On Air Now
Heart's Club Classics with Toby Anstis 7pm - 10pm
Four people have been arrested on suspicion of being involved in the exploitation of migrant workers at farms in West Sussex and Hampshire.
Detectives accompanied by investigators from the Gangmasters Licensing Authority (GLA) raided five addresses in Portsmouth and West Sussex on Wednesday 2 November. It was part of an investigation aimed at dismantling an organised crime operation which has been controlling and gaining illegal benefit from the work of migrant workers employed in farms and nurseries in West Sussex.
Officials from HM Revenue & Customs are also helping the investigation and assistance was also given in searching an address by Hampshire Constabulary officers in Portsmouth.
GLA investigators are looking into allegations of unlicensed supply of workers to the agricultural sector.
Three men were arrested, a 40-year old at the Portsmouth address, a 31-year old at the Tangmere address and a 43-year old at the Bognor address, on suspicion of fraud and the unlicensed supply of staff. They are being detained at police custody centres in Portsmouth and Chichester for interview and further enquiries.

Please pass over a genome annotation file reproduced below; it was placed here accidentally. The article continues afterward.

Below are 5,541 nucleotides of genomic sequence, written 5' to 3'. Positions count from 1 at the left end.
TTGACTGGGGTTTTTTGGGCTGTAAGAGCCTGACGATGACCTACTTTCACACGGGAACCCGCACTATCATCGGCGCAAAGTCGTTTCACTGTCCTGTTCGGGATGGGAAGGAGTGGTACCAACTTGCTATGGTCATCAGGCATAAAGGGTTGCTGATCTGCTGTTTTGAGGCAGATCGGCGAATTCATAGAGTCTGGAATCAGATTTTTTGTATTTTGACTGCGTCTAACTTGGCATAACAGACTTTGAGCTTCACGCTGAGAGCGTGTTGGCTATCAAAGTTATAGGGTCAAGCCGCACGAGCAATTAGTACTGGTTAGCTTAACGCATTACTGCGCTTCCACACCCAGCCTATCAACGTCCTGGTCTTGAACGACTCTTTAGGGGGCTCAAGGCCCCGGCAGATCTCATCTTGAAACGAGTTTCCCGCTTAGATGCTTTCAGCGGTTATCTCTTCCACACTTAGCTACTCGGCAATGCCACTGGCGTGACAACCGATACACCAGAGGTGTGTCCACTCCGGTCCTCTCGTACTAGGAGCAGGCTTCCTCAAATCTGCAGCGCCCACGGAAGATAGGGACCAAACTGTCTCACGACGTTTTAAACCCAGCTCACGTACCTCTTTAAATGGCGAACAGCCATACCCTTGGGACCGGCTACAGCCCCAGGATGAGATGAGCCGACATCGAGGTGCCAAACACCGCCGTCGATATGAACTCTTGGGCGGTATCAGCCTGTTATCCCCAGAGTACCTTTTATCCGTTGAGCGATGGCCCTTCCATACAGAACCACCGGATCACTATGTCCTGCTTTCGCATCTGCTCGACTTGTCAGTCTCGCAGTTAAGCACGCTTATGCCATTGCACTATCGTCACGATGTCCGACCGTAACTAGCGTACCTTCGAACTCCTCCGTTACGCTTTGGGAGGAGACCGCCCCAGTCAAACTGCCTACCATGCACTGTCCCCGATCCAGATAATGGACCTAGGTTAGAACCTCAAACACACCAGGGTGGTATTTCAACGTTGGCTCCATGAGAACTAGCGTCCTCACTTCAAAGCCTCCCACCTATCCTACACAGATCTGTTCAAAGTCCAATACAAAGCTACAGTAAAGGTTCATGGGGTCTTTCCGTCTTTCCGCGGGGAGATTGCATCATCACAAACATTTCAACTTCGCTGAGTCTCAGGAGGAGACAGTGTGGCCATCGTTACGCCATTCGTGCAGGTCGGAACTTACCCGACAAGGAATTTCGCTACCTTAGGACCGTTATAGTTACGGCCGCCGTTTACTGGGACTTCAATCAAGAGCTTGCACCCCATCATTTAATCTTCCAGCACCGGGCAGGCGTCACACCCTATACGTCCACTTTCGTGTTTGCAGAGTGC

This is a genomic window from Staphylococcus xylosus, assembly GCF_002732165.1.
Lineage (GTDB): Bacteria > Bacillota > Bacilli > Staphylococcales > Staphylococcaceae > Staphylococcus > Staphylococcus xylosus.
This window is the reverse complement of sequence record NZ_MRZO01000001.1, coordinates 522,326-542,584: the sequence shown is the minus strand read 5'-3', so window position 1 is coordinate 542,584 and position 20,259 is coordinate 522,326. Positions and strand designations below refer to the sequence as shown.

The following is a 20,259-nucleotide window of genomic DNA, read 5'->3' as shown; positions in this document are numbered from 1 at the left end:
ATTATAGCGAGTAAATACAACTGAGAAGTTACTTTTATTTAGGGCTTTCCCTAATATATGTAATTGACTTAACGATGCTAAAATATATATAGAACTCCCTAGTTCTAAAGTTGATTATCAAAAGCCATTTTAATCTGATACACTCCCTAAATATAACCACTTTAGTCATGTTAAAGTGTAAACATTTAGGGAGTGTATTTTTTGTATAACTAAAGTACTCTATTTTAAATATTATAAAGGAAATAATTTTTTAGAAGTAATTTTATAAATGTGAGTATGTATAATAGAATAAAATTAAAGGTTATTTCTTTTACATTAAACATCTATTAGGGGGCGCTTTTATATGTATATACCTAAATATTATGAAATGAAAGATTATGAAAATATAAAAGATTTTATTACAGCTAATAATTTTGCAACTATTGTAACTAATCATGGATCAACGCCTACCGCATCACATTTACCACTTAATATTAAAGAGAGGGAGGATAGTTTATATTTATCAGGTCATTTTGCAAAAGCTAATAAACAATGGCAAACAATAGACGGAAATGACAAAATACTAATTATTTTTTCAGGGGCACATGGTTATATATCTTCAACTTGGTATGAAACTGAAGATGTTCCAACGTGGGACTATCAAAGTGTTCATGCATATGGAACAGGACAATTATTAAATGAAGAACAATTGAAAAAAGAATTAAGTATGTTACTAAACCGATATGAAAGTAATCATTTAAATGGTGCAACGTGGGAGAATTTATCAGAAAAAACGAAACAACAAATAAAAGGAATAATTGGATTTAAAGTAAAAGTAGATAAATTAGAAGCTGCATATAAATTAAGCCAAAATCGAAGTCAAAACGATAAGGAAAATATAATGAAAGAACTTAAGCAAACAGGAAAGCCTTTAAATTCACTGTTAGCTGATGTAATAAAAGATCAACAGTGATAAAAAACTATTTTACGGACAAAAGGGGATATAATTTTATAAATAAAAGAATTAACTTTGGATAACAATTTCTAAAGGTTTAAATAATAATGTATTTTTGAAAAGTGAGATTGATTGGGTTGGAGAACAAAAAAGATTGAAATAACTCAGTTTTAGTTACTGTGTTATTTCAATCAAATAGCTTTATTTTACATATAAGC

An office in Portsmouth and one in Havant were also entered on the authority of a PACE warrant later the same morning. A 44-year old Hayling Island man was arrested at the Havant office and is also in custody for interview and further enquiries.
All addresses have been searched and quantities of documents and computer-related material have been seized.
Officers and GLA staff also visited six West Sussex nurseries, two in Ferring, one in Chidham, one in Walberton, one in Angmering and one in Funtington, to talk to managers and workers and seek further information about their experiences. No arrests have been made at those locations.
Detective Inspector Till Sanderson of the Sussex Police Serious Organised Crime Unit said;
"Our current enquiry relates to specific allegations about the unlawful supply of labour since July this year, but we are also investigating allegations that exploitation of migrant workers may have been going on for more than two years."
Margaret McKinlay, Chair of the GLA said;
"This operation demonstrates the effectiveness that can be achieved working in partnership using the GLA's expertise on labour exploitation, and the police's wider powers to investigate other alleged criminality. By working together we can identify whether unlicensed activity may be linked to exploitation and forced labour, ensuring that such offences are thoroughly investigated, that the full harm to workers is exposed, and any offences properly dealt with."